In the interests of demystifying one 30-something's personal finances, here's my monthly breakdown:


$1000.00         Payment to myself – direct to savings (notice how this is first?)
$994.49           Mortgage payment
$350.85           Condo fees
$300.00           Groceries ($75.00/week)
$150.00           Property taxes
$107.00           Transit pass (discounted through work)
$100.00           Entertainment (drinks/eating out, etc.)
$75.00             Beer and wine
$65.00             Cell phone
$50.00             Toiletries
$31.55             Telephone (land line) (I'm getting rid of this)

(monthly take-home, after all deductions, including taxes & pension)

Additional income
$100.00 (from renting out my parking spot)


$3,500.00        Income
$3,223.89        Expenses
$276.11 leftover to spend (or save) as I see fit. So far, this money seems to be enough to cover unexpected expenses; repairs, gifts, etc.

Wednesday, February 9, 2011

Just *don't* buy a new one

My coffee maker, in happier days
A common response to something we own breaking down or otherwise going on the fritz is to simply toss the offending item and rush out to the store to buy a new one.

For instance, the other day I noticed a nasty crack in the glass carafe for my Bodum coffee maker. I must admit, I'd gotten careless with it - just tossing it in the sink and letting it get banged around with other kitchen stuff. Entirely my fault. The old me - spendy me - would have marched straight over to Starbucks and shelled out $30, with the justification that it's something I need, hence it needs to be immediately replaced. I might have tried to find a replacement carafe first, but I probably would have given up after realizing you can buy a whole new french press for about the same price.

In my new mode of saving, I took a different approach: First, I looked into whether I could repair it. Fail. You can easily get a cracked windshield replaced, but small jobs like coffee pots aren't profitable, I guess.

I then asked around if anyone had one I could borrow. A friend offered up a travel version to tide me over.

I also posted a want ad on the Toronto Freecycle board. Patience is key. Someone in this city of 1.5 million must have a Bodum they want to give away. How soon I connect with that person is entirely unpredictable; I can't throw cash at that scenario to make it more convenient or less random. Kind of like life, actually...

We live in a culture of planned obsolescence; products simply aren't built to last a lifetime - heck, many don't even make it past a year or two. The logic is simple: An item that lasts forever never needs to be replaced, and capitalism works on the concept of material recidivism - in other words, companies want you to keep buying the same item over and over again. Add our culture's need for instant gratification to the mix, and you have a recipe for financial success - for the people who are selling, that is.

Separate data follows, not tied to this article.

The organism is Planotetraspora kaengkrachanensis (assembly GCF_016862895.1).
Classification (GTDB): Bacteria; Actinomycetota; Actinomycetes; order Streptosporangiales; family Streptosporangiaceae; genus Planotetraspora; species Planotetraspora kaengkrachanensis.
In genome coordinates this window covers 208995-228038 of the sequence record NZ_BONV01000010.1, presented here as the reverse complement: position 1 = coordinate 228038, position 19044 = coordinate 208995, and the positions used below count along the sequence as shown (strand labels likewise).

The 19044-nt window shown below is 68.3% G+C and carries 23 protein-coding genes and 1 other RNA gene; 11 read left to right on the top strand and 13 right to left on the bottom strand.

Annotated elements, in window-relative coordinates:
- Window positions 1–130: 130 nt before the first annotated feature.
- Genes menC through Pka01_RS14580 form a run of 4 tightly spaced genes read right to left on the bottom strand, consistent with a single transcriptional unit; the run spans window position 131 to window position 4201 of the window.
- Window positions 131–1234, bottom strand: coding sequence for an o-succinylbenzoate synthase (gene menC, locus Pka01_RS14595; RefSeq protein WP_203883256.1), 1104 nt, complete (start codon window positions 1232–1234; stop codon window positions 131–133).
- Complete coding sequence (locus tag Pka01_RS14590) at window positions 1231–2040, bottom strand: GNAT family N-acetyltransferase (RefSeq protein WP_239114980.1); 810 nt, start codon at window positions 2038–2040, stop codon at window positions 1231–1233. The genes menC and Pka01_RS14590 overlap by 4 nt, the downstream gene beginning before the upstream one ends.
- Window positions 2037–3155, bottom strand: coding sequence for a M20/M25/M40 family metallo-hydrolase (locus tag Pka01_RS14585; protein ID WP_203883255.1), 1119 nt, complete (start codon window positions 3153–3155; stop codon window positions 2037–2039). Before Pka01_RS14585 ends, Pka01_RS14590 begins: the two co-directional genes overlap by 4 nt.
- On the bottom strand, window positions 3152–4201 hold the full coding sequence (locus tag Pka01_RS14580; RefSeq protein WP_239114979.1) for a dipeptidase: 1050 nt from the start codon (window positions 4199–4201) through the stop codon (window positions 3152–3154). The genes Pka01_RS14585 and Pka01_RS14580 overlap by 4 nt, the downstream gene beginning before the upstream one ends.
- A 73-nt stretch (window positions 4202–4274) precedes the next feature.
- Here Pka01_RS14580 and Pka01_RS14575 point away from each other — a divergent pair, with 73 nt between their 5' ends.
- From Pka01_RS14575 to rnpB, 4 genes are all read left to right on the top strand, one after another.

We can throw a wrench into the works by making best efforts to buy quality items, learning how to make repairs, and reserving "buy a new one" as a last resort, rather than our default mode.

Sadly, the process I've described above is simply common sense and would have once been considered obvious. Maybe it is? Unfortunately I suspect our collective common sense isn't what it used to be. A post for another day...

Tuesday, February 8, 2011

My $1,000 monthly goal - savings update

My fiddle is playing much better after $87.00 worth of repairs
I started the month with the goal of saving $1,000.

As anticipated, I hit a few snags, but I still have $385.00 to see me through until February 25th (I'm paid monthly), so it looks like I'm on track to meet my goal!

The snags I hit (so far):

Nasty cell phone bill: $91.30
My bill is normally about $65.00. This was the result of some stupid calls made to a friend who isn't on my calling list, outside of my “free minutes." My fault completely. Note to self: think before you pick up the phone.

Violin repairs: $87.00
I'm playing with an orchestra and practicing seriously again. Over time my violin has become much more difficult to play. I had some cracked seams and a bridge that needed to be addressed. I also went for $40.00 of repairs to my bow, and bought a practice mute -- a courtesy to my neighbours. Considering that the violin sounds about $1,000 better, I'd say it was worth it! PS – Alistair at the sound post is amazing; he spent a hour with me, and really made an effort to work within my budget.